Test Firing A 3D Printed AR-15 Magazine

Defense Distributed does it:

There are so many shitty 3D printers out there, I think a lot of people are going to be very disappointed when they try to print their own version of this magazine.

Definitely a step in the right direction.  I’m very surprised how uninformed the majority of people are about 3D printing and it’s capabilities… magazines and receivers are just the tip of the iceberg of firearm related items that could currently be printed.


You can download the files over at DEFCAD and try it out yourself.

Although I think the Defense Distributed project is a nobel cause, I’d really like to see some Engineering professionals on board there to speed things up.  These guys look like they are having fun though, which I suppose for now is what counts.



11 responses to “Test Firing A 3D Printed AR-15 Magazine”

  1. Kommando Avatar

    Theres a good interview up with Cody Wilson (the guy in the clip) on infowars, he seems like a pretty intelligent fella.


    Ignore Alex Jones trying to take the conversation into tinfoil hat territory.

  2. USSMunkfish Avatar

    I just don’t like the way he presents himself in the video. The attitude, the glasses, the eyebrow raise… I don’t know exactly what it is about it, but I don’t like it. Except for the grin with: “By Defense Distributed…” –that bit was legit.

    I think 3D printing a rifle with a DIY printer is viable, just not with and AR-15 pattern, at least not with current materials. That gun was designed around the capabilities of aluminum, and while some polymer lowers have been successful, when you change the material you need to reconsider all of the engineering behind the design. Certain areas could be beefed up, sure, but I think a brand new design is what will make ABS a practical material for a semi-auto rifle. Something that considers the limitations of extruded plastic from the ground up.

  3. If that was a commercial, it was the worst one I’ve ever seen. Not trying to knock their product, but the guy seemed too cocky.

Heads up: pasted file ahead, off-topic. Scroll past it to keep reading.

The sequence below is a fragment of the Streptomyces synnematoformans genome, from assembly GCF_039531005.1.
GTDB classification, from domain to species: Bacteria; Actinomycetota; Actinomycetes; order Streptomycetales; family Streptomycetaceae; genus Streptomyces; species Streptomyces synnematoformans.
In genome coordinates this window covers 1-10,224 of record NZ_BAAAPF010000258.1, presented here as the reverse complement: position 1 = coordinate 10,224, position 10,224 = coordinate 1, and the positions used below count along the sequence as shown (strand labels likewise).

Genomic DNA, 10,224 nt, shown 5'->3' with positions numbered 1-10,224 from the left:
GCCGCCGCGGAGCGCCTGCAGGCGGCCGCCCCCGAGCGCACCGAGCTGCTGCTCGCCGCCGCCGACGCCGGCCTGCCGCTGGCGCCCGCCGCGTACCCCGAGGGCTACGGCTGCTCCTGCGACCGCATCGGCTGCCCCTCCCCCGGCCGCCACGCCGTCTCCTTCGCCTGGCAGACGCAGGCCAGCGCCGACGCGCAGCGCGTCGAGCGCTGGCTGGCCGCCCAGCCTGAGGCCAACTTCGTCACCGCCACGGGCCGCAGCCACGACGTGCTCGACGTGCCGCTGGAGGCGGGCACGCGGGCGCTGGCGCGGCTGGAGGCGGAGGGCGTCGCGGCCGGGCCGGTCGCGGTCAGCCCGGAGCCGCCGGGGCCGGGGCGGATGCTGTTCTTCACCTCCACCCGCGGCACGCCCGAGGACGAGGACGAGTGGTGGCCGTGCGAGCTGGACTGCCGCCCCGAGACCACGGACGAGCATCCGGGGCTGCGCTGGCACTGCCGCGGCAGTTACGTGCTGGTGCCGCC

1. USSMunkfish Avatar

      I think “douchey” might be the right term. He nearly wreaked of FPS Russia.

      1. Watch this interview. He’s a pompous motherfucker:

  4. derpmaster Avatar

    I find it funny that people are drooling all over the 3D printed magazines when you probably need a $100k+ 3D printer in order to make a mag that can stand up to any sort of abuse. Most just lack the resolution, and you will want to use something like polycarb or laser sintered metal printing if you want a product that will stand up to any use. For $5k to $15k you could CMM an existing polymer mag and have a very nice set of injection molds made.

  5. As a 20+ year open source gangster and UNIX/Router hack, I promise that the open source community will do THE best job possible. In regards to needing “professional engineers”. It usually is professionals doing this stuff on their downtime. Were it not for open source, there’d be no apache, php, linux, etc.

    The biggest benefit will be that designs stay open and accessible to the public. Put it into the private sector and we lose access.

    Please,everyone, go to defdist and download their “master pack” zip file. Save it somewhere. Ensure the continuity of knowledge.

    It will be less than 10 years before most all of the parts are ubiquitous and 100% reliable. I’m in the process of upgrading my old reprap right now…

  6. On their website somewhere(I can’t remember where, probably in an interview) they say that since they started they’ve been had several P.E.s volunteer their expertise. @DougE, it’s not commercial, it’s experimental. @derpmaster It is possible to do this with a cheap($2000) ABS fused-filament printer, the design just has to be tweaked to optimize the properties of each technology. Someone did a 5-round back in 2011 with a hobby printer:
    Hobby 3D printers have nearly doubled their resolution in the last two years so I’m surprised nobody else has tried it yet with DefDist’s file.

  7. The only reason to 3D print magazines is cost effectiveness. Aside from the fact Pmags are out of stock everywhere right now, their cost is usually ~12-14$.
    However, the limiting factor for cheap, cost effective, 3D mag printing is the fact that the plastics they use can’t stand up to the heat of the AR’s gas system. Try to use better materials and the cost goes up dramatically.

  8. hnl.flyboy Avatar

    i was confused for a minute about the left-hand upper he used.

  9. 3-D printing is just the lastest method of weapons engineering, blacksmiths have been doing this for centuries. To all anti-firearms activists who may read this, firearms have been around for over 700 years, they are NOT going to go away. The cat is out of the bag, that ship has sailed, etc.